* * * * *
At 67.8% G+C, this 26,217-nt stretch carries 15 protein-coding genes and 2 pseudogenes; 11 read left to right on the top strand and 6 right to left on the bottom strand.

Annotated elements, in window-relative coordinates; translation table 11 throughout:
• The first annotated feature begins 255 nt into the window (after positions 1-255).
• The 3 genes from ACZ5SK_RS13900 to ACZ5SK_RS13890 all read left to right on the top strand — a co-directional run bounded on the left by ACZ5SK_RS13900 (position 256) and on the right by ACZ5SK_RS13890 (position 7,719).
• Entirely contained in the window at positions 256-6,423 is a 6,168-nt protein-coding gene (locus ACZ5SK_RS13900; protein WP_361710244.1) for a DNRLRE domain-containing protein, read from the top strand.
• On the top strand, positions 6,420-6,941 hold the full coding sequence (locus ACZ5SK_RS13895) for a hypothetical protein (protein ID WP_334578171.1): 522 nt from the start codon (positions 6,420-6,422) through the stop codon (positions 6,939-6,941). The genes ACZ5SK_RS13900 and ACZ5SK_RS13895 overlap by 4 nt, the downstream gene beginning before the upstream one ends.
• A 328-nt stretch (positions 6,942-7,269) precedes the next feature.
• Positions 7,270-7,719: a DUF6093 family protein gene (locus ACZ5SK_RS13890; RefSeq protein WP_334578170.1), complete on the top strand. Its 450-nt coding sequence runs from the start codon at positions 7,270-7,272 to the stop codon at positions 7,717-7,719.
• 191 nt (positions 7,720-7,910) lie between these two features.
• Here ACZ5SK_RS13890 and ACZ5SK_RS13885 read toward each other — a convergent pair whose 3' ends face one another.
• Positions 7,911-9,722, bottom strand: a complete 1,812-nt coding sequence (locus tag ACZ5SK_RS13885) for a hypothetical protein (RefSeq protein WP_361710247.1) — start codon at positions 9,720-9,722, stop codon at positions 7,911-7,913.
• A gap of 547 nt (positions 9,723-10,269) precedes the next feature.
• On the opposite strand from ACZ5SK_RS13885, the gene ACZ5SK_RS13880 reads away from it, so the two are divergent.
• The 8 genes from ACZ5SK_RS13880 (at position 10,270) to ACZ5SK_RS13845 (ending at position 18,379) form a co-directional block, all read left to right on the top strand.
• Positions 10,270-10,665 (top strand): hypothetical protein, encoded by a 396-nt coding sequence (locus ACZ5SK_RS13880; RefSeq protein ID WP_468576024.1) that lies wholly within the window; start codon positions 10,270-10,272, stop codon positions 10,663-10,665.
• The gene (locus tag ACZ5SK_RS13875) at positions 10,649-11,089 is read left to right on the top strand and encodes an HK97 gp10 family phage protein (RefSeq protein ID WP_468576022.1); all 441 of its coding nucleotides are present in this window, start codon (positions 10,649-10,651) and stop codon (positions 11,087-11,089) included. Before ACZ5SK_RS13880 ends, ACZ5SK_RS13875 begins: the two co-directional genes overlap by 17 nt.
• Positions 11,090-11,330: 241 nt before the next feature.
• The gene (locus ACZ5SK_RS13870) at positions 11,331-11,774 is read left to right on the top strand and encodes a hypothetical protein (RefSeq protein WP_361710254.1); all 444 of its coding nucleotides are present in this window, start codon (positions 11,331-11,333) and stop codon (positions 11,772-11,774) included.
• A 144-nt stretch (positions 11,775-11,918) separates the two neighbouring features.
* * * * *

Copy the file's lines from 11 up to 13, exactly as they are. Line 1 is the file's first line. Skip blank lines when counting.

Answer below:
• Positions 7,911-9,722, bottom strand: a complete 1,812-nt coding sequence (locus tag ACZ5SK_RS13885) for a hypothetical protein (RefSeq protein WP_361710247.1) — start codon at positions 9,720-9,722, stop codon at positions 7,911-7,913.
• A gap of 547 nt (positions 9,723-10,269) precedes the next feature.
• On the opposite strand from ACZ5SK_RS13885, the gene ACZ5SK_RS13880 reads away from it, so the two are divergent.